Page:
Drink local. I'm sure that Hopslam is an excellent beer, but most areas with great craft brewers produce something similar, and probably just as good, if not better. Don't be fooled by 'super-bitter' IPA's. Any brewer can overhop a beer; there are plenty of IPA's that are all hops and nothing else. A really good IPA has enough body, malt and depth of flavor to counter the hops, and make it drinkable. And, just sayin', MIdnight Sun Brewing in Anchorage, Alaska produces (in small, infrequent batches) 'Gluttony' Triple IPA, at over 200 IBUs. And it's drinkable.

    February 11, 2013 at 9:26 am | Reply
    • lol

      Agreed. I love IPA's but bitterness for bitterness sake is no good reason to like a beer or say it's better than another. It's gotta have more than just bitterness to make it palatable. Kinda like folks who like insanely hot sauces to the point that they can't taste the food they're killing it with. Sorry heat freaks, but hot isn't a flavor and once you get to ridiculous level you might as well be eating rocks. I'm surprised there aren't people out there who try to make their food better by eating it with nipple clams on while turning thumbscrews. "Woohoo. Now that's good sushi!"

      February 11, 2013 at 10:15 am | Reply
      • lol

        clamps...lol ;)

        February 11, 2013 at 10:17 am | Reply
  8. Neil

    Anyone from Michigan coming to L.A.?? I'll pay you for bringing my homestate's Hopslam!! Yes, we do get some great beers in the West Coast, but you can't find Michigan beers in Cali. I'll have to get my friends to somehow ship it.

    February 10, 2013 at 3:22 am | Reply
    • Kathe

      Darn, can't make it out there, but I do have 12 six packs of Hopslam in my basement along with a case of Bells Blacknote!

      February 10, 2013 at 8:22 am | Reply
    • Dave

      Im trading HOPSLAM for Prop 215 (wink)

      February 10, 2013 at 2:01 pm | Reply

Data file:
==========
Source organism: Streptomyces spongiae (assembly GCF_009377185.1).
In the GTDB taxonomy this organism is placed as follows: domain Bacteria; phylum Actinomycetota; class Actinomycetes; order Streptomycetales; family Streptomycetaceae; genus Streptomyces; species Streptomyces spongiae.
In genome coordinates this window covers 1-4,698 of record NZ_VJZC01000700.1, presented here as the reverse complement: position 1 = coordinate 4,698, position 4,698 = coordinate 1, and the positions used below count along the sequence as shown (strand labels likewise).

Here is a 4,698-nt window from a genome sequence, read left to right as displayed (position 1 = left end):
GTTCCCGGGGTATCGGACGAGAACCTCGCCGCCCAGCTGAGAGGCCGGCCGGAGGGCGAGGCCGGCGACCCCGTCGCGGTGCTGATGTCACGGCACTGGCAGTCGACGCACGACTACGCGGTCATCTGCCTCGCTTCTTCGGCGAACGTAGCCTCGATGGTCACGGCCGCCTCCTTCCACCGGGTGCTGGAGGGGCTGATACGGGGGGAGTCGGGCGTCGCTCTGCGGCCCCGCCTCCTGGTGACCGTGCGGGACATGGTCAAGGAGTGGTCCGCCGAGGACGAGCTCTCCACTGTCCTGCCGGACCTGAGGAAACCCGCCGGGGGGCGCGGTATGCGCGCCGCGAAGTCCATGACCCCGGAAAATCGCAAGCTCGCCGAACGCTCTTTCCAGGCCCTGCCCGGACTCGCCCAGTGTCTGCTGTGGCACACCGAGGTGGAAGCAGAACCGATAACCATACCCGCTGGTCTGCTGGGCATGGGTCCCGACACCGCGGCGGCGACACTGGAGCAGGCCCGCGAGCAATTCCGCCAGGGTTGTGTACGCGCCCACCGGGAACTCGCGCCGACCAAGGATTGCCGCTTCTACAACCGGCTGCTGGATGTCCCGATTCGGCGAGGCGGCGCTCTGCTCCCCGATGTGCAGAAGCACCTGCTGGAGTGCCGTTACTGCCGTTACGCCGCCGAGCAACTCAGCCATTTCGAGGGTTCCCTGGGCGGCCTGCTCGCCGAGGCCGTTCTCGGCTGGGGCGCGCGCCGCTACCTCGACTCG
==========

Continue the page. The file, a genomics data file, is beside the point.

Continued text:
• Bryan Mack

      Little known fact for Angelenos: Ramirez Liquor in Boyle Heights has been selling Bell's and Founder's beers for over a year now. They have a fantastic selection of other brews as well. The best unknown gem in our fine city.

      February 12, 2013 at 1:39 pm | Reply
  9. Tyler

    Gonzales' list absolutely stinks. The only one of those 4 beers that's even a standout DIPA much less an amazing one is 90 Minute.

    February 9, 2013 at 11:55 pm | Reply
    • taco bender

      Ruination and Hoptimum are solid IIPAs.

      February 11, 2013 at 9:54 am | Reply
  10. Phil

    Hopslam had more slam a couple of years ago. Still good, but mellowed a bit. Luguntas Sucks was similar and with a bit more citrus flav.

    February 9, 2013 at 10:57 am | Reply
    • lol

      These kind of beers are hard to keep consistant due to the quality of hops available and the difficulty in getting that same quality every year and from brewing to brewing.. Troegs Nugget Nectar is like that as well. The first year it came out, I was amazed at the huge floral aromas from it and the great flavor. It was so good you could pour a glass and set it on the table like potpourri and smell it through the room. Ever since then it has been good but not up to the original standard set for itself. This year's is better than last but still not as good as the first brewing. I'll try a Bell's when I get a chance but I know Bell's has a lot of fans that will buy any of their products and place it on a pedestal simply because they make it, so I'm not going to judge it simply because they make it. Also remember, I believe these critics gave the Sam Adams Infinium a great review and quite honestly, I think it's one of the worst beers I've ever tasted and have yet to know anyone who can finish a glass willingly.